The new CDC COVID-19 isolation and quarantine rules are controversial

As we continue to navigate the COVID-19 pandemic, our understanding of the virus and how it spreads has changed. This has led to guidance from agencies such as the Centers for Disease Control and Prevention (CDC) and the Food and Drug Administration (FDA) that changes periodically. Now, the CDC has announced new quarantine guidelines for those who have been exposed to COVID-19 or who have contracted asymptomatic COVID-19, and some people may scratch their heads.

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What are the new CDC guidelines?

in a statement issued this week, the CDC announced that it was shortening the recommended quarantine time for those diagnosed with COVID-19 from 10 to 5 days. If, after five days, the infected person is asymptomatic, the CDC says they can leave isolation, but recommends that they wear a mask for five more days to decrease the chances of spreading the virus.

If you are not vaccinated, it has been more than six months since your last dose of mRNA vaccine, or more than two months since you received the Johnson & Johnson vaccine, the CDC recommends that you quarantine yourself for five days if you are exposed to COVID . After that five-day isolation period, the CDC recommends that you adhere to strict mask use for another five days.

Those who have received a booster dose, on the other hand, do not need to self-quarantine after exposure to someone with COVID-19, although the CDC still recommends wearing a mask for ten days after exposure. The agency also recommends that all potentially exposed individuals be tested five days after exposure and isolated when symptoms develop until a negative COVID test is obtained.

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In a statement, the CDC said that the isolation switch recommendations were based on “science showing that most SARS-CoV-2 transmission occurs early in the course of the disease, usually within 1-2 days. before symptoms appear and 2-3 after. “Additionally, CDC Director Dr. Rochelle Walensky said these new guidelines will mean that people shouldn’t necessarily put their lives on hold just because they’ve been exposed someone who is COVID-19 positive.

“The Omicron variant is spreading rapidly and has the potential to affect all facets of our society,” Dr. Walensky said in a statement. “The updated CDC recommendations for isolation and quarantine balance what we know about the spread of the virus and the protection provided by vaccination and booster doses. These updates ensure that people can go about their daily lives safely. Prevention is our best option: getting vaccinated, getting a booster, wearing a mask in closed public settings in high and high community transmission areas, and getting tested before meeting. ”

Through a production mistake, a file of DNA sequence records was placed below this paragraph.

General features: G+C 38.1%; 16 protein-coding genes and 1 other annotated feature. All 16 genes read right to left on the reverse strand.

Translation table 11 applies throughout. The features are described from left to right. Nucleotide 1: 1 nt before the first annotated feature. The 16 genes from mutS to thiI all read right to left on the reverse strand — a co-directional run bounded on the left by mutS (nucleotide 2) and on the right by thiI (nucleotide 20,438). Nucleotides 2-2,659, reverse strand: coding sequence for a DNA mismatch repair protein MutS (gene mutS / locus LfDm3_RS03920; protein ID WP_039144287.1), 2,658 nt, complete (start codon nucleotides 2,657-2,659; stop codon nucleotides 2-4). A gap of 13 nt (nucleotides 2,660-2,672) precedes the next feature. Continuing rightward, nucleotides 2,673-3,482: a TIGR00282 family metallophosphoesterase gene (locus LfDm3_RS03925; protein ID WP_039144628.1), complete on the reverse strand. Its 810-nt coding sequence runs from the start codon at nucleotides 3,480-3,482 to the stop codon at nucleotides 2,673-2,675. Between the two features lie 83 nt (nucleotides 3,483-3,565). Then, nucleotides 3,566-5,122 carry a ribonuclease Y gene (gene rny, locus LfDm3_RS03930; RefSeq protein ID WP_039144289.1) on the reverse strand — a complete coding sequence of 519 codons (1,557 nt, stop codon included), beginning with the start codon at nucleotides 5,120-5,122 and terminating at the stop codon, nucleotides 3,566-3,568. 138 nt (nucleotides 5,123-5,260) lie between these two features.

The new quarantine recommendations are a rare change in guidance

Our understanding of COVID-19 has changed rapidly throughout the pandemic, often leading to shifts in the orientation of scientists and epidemiologists. While guidance has been fluid throughout the pandemic, one thing that has remained relatively consistent is the CDC guidelines on isolation and quarantine. For much of the pandemic, the CDC recommended that those who were exposed to COVID-19 be quarantined for 14 days, reducing it to 10 days earlier this year.

Now, with the new recommendation set at five days, some might wonder if that’s too little. In a recent call between President Biden and the National Governors Association, the president was asked if he supported reducing the recommended quarantine time. His answer was simple, with the president saying, “I listen to my medical team. When I receive a recommendation, I follow it. ”

Dr. Anthony Fauci, who serves as the director of the National Institute of Allergy and Infectious Diseases and the President’s Chief Medical Advisor, has said that the CDC reduced the recommended isolation time so that those who are asymptomatic can return to work faster. . As reported by The hillFauci said there is a concern that with a more infectious variant like Omicron, we will have too many asymptomatic people out of work at once under the guidance above.

“The reason is that with the large volume of new cases that we are having and that we hope to continue with omicron, one of the things that we want to be careful about is that we don’t have that many people out there,” Fauci said in a CNN interview. He added that the recommendation “makes sense” as focusing too much on isolating asymptomatic people could leave critical roles unfulfilled by people who might otherwise work.

However, with the fear that the Omicron variant could be much more transmissive than the Delta variant, this CDC decision may be controversial. Ultimately, you need to collect more data on the Omicron variant before you have a clear idea of ​​how dangerous and infectious it is, but for now, at least, the CDC seems to agree to provide recommendations for asymptomatic people.

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